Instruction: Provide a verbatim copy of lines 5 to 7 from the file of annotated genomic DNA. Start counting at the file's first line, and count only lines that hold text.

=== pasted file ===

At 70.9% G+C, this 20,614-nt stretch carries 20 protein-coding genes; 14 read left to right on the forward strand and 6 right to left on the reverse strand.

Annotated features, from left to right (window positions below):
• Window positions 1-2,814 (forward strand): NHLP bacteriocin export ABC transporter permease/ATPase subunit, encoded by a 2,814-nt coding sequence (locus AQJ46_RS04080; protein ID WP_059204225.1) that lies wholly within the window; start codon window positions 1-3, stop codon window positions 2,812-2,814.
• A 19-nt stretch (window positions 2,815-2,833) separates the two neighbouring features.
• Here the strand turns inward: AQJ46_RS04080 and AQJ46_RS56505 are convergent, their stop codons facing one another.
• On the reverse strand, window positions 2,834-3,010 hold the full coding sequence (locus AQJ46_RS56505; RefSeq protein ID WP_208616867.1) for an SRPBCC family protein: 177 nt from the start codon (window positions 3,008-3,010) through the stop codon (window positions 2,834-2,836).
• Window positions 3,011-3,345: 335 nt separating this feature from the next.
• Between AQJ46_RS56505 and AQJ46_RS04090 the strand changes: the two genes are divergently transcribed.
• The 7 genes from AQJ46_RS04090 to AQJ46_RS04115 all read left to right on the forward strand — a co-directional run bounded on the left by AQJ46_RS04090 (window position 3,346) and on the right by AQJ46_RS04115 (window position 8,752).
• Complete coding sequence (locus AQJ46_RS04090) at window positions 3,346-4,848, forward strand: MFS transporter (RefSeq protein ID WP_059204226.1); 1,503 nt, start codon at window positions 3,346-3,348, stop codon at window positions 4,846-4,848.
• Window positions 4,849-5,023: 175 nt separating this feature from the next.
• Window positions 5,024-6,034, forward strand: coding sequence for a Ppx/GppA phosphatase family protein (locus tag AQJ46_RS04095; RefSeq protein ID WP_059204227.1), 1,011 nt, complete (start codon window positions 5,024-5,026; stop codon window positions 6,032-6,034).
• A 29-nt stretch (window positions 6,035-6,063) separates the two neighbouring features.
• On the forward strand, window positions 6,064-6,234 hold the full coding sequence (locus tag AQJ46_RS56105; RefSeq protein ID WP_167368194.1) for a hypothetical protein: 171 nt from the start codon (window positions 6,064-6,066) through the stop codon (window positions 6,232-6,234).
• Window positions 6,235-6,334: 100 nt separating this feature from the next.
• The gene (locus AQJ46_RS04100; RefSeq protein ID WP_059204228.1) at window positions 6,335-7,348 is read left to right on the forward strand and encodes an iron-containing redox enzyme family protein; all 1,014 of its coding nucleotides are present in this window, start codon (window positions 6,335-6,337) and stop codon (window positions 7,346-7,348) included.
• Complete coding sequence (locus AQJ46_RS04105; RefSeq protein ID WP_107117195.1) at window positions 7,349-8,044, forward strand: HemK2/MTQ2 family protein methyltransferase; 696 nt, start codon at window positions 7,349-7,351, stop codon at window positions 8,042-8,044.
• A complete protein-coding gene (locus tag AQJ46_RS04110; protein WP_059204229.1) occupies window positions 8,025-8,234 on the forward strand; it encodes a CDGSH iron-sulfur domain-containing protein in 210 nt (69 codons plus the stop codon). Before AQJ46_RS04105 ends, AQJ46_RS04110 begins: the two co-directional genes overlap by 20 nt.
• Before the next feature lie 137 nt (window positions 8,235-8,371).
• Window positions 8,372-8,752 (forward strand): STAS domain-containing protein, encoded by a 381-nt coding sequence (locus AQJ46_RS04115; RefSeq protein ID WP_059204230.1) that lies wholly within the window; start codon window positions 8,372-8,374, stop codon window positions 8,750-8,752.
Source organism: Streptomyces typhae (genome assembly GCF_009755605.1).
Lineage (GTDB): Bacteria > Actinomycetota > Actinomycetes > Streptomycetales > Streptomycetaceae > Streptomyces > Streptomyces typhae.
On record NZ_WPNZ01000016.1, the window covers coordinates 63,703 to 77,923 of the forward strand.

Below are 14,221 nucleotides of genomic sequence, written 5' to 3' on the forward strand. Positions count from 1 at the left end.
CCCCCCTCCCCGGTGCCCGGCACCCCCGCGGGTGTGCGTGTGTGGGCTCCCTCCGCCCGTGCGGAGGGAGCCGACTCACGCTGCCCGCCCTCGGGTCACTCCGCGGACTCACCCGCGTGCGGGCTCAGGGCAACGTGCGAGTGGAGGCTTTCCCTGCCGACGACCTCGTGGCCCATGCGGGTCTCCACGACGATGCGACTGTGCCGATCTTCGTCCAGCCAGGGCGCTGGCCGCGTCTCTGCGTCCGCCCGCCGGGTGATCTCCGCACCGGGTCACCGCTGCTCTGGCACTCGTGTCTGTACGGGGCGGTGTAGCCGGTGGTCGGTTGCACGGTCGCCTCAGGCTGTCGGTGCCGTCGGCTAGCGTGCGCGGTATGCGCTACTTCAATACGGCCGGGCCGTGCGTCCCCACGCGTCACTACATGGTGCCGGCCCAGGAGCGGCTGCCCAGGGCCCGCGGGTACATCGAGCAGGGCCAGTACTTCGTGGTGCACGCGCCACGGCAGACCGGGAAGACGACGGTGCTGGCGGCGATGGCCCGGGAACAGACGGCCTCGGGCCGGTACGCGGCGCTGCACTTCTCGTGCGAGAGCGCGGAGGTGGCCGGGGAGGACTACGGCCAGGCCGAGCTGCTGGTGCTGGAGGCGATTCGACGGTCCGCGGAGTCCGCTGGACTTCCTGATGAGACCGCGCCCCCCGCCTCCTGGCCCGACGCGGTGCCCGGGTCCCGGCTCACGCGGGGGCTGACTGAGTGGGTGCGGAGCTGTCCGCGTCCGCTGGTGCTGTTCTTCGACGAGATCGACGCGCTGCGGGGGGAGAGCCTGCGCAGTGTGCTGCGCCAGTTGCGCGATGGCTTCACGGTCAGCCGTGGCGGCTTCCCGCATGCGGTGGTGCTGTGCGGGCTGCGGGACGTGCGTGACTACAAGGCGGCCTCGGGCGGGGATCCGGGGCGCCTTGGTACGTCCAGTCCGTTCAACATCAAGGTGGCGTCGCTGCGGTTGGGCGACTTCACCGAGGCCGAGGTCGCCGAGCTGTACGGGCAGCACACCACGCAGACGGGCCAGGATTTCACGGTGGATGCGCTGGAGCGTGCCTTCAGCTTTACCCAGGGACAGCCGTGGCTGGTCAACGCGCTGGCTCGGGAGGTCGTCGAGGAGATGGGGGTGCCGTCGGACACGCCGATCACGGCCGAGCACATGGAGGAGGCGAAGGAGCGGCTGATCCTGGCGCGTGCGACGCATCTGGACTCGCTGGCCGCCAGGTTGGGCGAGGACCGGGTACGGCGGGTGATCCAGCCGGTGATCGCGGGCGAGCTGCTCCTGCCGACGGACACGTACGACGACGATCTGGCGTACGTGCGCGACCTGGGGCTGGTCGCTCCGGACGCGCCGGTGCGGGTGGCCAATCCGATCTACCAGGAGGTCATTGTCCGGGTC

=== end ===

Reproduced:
• Here the strand turns inward: AQJ46_RS04080 and AQJ46_RS56505 are convergent, their stop codons facing one another.
• On the reverse strand, window positions 2,834-3,010 hold the full coding sequence (locus AQJ46_RS56505; RefSeq protein ID WP_208616867.1) for an SRPBCC family protein: 177 nt from the start codon (window positions 3,008-3,010) through the stop codon (window positions 2,834-2,836).
• Window positions 3,011-3,345: 335 nt separating this feature from the next.